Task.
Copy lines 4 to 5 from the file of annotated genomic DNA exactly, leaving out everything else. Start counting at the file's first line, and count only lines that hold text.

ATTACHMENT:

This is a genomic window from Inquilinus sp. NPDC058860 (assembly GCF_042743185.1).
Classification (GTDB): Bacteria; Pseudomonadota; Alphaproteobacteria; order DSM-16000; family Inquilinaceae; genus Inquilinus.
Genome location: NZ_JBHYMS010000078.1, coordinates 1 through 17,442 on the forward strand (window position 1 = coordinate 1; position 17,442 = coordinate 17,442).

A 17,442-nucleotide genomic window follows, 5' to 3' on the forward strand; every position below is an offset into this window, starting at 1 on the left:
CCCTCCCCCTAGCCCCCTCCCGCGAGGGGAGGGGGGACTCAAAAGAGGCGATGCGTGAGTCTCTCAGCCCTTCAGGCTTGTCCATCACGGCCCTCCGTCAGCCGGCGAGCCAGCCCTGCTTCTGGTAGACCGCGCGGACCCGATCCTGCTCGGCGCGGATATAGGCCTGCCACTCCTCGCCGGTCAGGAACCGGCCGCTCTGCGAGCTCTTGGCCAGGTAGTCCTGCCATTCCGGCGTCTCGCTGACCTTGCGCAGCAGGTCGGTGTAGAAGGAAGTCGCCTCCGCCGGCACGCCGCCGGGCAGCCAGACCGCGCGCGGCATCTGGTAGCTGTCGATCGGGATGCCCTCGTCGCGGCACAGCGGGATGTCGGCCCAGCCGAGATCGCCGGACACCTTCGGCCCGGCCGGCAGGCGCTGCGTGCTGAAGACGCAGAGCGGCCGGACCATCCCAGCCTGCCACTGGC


A 17,442-nucleotide genomic window follows, 5' to 3' on the forward strand; every position below is an offset into this window, starting at 1 on the left:
CCCTCCCCCTAGCCCCCTCCCGCGAGGGGAGGGGGGACTCAAAAGAGGCGATGCGTGAGTCTCTCAGCCCTTCAGGCTTGTCCATCACGGCCCTCCGTCAGCCGGCGAGCCAGCCCTGCTTCTGGTAGACCGCGCGGACCCGATCCTGCTCGGCGCGGATATAGGCCTGCCACTCCTCGCCGGTCAGGAACCGGCCGCTCTGCGAGCTCTTGGCCAGGTAGTCCTGCCATTCCGGCGTCTCGCTGACCTTGCGCAGCAGGTCGGTGTAGAAGGAAGTCGCCTCCGCCGGCACGCCGCCGGGCAGCCAGACCGCGCGCGGCATCTGGTAGCTGTCGATCGGGATGCCCTCGTCGCGGCACAGCGGGATGTCGGCCCAGCCGAGATCGCCGGACACCTTCGGCCCGGCCGGCAGGCGCTGCGTGCTGAAGACGCAGAGCGGCCGGACCATCCCAGCCTGCCACTGGC